Kayne will always be a better producer than he is a rapper, which tends to show itself in the weakness of his lyrics over an entire album. Sure, there's a great song here and there, but he can't hold up lyrically to his idols that started out as rappers. He samples other great music way too much. There's a lot to be said for a rapper that uses an original beat and catchy lyrics to create something where there was nothing. Kayne loves using samples as a stepping stone into different musical tastes; it allows him the widest audience possible when he samples Ray Charles, Daft Punk, and Shirley Bassey on different tracks. Maybe it's an artistic choice to sample such a wide array of artists, but I still feel like when I listen to those songs that its a carefully calculated buisness decision to attract a huge listening audience.

He does push artistic boundaries where 50 does not, but the double-edged sword that is his arrogance gets in the way. Yes, he strives to do something different in rap, and his charisma for his art is admirable, but it causes him to believe that even his weakest songs hold up against other great tracks simply because they are his. That kind of headstrong certitude is something that he tragically has in common with a man he ridiculed on national television: our President.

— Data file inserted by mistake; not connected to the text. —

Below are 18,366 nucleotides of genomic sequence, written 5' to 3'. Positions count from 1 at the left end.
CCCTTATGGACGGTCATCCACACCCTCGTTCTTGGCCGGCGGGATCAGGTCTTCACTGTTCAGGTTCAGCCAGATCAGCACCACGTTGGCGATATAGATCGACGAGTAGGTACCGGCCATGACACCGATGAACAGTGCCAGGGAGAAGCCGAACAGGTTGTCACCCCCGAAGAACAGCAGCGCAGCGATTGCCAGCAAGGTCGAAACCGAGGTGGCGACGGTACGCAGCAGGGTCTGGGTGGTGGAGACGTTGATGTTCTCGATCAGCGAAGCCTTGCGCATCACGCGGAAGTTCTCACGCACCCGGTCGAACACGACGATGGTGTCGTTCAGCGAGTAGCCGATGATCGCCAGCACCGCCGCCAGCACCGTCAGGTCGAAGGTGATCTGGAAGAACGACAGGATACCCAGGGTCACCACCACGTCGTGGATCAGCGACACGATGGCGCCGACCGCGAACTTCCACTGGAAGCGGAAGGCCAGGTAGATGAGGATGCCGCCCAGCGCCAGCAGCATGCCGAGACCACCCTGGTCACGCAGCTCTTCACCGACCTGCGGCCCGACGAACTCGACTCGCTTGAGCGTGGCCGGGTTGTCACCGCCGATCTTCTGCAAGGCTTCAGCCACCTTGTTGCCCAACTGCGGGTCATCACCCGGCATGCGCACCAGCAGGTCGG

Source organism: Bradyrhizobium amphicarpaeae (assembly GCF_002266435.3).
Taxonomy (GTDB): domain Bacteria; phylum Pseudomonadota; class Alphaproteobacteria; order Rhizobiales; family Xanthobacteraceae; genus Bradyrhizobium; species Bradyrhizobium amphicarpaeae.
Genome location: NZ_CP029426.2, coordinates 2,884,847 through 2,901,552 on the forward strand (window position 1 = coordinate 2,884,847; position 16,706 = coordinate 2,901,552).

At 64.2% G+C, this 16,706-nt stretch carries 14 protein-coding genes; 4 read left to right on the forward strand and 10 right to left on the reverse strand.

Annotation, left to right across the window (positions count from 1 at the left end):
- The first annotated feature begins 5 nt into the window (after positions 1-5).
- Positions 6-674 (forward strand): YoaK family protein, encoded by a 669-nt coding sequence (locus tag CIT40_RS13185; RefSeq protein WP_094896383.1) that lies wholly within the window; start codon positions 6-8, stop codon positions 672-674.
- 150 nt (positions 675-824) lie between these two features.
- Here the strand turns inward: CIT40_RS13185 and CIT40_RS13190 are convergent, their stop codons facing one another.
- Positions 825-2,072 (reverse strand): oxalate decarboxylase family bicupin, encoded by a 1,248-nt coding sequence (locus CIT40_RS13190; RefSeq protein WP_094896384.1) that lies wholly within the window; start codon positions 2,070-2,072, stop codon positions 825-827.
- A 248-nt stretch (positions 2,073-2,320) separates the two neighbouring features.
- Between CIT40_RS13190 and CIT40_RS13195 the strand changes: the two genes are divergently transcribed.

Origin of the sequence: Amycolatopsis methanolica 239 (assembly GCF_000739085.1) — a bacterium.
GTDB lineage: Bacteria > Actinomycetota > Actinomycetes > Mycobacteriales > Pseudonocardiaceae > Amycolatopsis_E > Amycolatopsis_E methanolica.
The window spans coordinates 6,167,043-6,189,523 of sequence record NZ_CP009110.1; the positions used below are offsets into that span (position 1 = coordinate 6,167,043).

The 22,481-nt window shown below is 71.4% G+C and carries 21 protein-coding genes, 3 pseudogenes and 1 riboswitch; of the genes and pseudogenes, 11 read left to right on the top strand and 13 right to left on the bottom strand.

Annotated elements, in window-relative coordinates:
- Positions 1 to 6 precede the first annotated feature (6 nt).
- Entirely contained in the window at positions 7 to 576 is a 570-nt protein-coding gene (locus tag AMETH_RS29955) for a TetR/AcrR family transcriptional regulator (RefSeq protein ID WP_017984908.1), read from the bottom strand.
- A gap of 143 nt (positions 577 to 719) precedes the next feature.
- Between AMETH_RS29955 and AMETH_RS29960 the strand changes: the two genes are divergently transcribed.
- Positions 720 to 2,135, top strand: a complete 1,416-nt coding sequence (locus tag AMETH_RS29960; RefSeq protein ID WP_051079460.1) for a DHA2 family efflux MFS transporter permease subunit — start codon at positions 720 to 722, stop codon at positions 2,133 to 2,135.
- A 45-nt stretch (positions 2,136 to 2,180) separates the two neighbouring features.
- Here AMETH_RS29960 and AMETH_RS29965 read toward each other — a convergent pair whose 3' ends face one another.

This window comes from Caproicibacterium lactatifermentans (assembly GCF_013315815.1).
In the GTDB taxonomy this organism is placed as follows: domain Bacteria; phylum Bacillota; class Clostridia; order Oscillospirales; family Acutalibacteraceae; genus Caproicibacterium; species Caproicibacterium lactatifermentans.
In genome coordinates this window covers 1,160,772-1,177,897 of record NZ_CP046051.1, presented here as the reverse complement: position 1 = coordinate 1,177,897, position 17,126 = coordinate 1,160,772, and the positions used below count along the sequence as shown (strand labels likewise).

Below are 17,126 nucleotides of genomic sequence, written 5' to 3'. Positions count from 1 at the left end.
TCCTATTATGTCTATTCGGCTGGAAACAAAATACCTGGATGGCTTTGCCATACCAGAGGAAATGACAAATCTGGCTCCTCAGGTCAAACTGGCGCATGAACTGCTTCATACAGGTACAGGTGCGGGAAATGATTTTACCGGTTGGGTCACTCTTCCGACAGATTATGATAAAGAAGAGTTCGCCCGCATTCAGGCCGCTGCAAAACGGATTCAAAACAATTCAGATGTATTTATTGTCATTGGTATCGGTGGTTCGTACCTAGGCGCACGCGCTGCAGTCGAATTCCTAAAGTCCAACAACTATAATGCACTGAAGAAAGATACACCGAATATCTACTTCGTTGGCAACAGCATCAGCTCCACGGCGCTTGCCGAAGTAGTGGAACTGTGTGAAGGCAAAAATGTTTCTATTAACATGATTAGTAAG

Ok, attitudes towards the artists aside...I thought both albums were pretty...average. Lots of credit is being heaped on Kanye and a ton of shit being piled on 50, but to me they both just seemed like more of the same from both of them.

The largest failing of Curtis to me is that 50 Cent wanted to seem more honest. This album was supposed to be his Marshall Mathers LP (which for the record is one of a few rap albums I consider great, after Illmatic). Eminem on that album was very honest about himself, Marshall Mathers, and conveyed a deep sense of self in his songs. On Curtis, 50 just seems like he's creating a character, the Curtis he wants people to believe he's honest about. The album wasn't supposed to be about creating another fake moniker to rap behind, but when it comes down to it, that's what Curtis sounds like.